Tried & True
As is usual with a Connealy novel, this first book in her Wild at Heart series has an engaging plot and plenty of humor, but the most satisfying element is the subplot that addresses the hatred that divided the country after the American Civil War.
In 1866 the three Wilde sisters, Kylie, Shannon and Bailey, are living as men, a subterfuge that began during the war when they fought for the Union. In order to receive the homesteading credits they earned as veterans, the women simply continued the pretense and claimed land near the town of Aspen Ridge in the Idaho Territory. Although Kylie, the youngest, longs to set aside her britches and return to civilized life, she dreads the consequences when the local land agent, Aaron Masterson, discovers her secret. Aaron, who has fled west to escape the devastation wrought to his home in West Virginia, wants nothing of civilization, including a wife.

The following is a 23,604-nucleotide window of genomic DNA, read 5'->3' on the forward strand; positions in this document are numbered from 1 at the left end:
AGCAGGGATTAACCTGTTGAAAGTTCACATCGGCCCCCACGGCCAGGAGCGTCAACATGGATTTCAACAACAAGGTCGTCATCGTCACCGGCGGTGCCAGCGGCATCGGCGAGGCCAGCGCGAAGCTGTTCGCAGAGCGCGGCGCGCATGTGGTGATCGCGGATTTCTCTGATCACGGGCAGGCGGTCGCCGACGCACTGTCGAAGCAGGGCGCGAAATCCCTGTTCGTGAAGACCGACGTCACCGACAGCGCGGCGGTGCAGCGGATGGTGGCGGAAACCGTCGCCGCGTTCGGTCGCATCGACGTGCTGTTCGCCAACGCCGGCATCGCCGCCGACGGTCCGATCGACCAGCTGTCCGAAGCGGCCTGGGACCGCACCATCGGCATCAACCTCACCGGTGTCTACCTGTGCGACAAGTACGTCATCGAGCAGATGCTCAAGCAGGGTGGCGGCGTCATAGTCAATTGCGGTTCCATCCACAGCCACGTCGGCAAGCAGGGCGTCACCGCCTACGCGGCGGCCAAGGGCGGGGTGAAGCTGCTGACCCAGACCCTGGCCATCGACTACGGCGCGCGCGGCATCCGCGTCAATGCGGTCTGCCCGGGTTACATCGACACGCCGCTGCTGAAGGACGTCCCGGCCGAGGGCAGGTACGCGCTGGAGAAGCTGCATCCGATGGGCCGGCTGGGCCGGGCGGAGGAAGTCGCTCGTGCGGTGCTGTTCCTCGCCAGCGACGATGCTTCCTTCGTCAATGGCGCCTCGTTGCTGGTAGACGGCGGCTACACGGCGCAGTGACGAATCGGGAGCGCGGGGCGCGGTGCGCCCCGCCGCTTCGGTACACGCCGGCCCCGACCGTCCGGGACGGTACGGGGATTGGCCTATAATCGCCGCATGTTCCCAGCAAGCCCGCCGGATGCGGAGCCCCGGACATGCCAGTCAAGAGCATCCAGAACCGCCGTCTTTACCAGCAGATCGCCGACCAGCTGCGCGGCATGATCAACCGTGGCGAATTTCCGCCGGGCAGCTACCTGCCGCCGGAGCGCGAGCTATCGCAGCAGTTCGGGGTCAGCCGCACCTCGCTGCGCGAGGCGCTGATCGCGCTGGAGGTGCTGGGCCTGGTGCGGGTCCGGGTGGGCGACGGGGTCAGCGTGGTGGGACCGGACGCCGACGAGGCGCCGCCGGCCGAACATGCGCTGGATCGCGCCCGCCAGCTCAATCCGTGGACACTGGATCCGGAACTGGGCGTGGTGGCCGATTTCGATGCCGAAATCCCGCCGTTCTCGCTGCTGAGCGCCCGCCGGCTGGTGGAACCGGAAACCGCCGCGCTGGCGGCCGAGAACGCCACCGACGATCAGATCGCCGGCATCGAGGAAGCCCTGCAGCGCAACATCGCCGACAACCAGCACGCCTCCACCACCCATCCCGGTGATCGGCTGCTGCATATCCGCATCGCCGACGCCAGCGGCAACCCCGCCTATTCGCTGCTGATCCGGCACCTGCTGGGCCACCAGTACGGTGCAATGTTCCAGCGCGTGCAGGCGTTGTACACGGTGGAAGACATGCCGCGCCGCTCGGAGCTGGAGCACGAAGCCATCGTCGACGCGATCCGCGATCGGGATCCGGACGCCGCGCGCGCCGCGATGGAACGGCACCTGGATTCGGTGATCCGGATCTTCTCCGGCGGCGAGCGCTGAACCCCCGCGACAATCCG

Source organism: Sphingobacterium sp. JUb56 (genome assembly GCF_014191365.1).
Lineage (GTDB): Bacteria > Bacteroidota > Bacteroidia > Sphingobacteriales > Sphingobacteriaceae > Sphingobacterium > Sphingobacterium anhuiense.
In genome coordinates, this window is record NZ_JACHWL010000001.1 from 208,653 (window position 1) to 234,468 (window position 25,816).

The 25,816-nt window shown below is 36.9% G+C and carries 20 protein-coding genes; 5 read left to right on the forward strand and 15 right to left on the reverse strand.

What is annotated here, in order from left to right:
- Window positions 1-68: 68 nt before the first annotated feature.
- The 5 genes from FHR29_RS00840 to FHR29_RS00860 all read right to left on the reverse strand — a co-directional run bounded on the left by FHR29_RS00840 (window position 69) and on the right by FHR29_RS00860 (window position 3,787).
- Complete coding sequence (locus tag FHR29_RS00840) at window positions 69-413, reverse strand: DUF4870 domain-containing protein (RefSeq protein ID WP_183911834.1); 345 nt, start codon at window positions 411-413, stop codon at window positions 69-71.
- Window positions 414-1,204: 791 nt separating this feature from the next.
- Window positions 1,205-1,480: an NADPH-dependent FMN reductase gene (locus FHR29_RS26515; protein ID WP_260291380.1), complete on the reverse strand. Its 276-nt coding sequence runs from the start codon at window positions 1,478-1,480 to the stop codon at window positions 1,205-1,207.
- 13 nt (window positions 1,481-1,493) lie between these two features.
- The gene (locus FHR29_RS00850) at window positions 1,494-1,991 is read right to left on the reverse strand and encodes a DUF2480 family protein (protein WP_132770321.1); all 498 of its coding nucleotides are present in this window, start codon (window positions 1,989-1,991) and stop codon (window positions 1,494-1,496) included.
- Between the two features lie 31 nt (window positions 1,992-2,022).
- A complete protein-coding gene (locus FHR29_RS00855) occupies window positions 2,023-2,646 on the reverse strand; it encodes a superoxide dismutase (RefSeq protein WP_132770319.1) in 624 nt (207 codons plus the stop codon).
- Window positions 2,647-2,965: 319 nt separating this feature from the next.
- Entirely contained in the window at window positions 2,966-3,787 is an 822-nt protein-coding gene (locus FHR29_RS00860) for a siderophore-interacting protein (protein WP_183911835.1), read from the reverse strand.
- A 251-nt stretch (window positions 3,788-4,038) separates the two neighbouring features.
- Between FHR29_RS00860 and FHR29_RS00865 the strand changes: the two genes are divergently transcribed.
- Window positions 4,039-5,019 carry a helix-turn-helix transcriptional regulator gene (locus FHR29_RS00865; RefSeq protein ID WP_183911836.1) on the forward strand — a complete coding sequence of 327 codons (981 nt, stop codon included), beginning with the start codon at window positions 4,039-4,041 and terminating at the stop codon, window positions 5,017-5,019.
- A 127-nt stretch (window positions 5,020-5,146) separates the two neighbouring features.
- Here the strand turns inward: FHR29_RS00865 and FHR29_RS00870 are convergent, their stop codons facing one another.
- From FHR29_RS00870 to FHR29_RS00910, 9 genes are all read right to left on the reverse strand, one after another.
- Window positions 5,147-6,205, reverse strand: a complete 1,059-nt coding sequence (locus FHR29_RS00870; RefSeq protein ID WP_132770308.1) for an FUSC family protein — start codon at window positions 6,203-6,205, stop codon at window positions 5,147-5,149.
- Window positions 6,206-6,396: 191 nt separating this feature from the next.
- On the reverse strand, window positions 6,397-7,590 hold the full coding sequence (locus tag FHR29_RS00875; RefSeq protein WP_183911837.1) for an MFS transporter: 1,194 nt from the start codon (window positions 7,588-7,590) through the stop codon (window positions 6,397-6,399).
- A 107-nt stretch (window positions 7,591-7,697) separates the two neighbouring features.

There are editing problems that mar the excellence of this novel (for example, a character that steps out of a house twice in the same scene). Nevertheless, this is one of Connealy’s most powerful works, and I look forward to reading the rest of the series.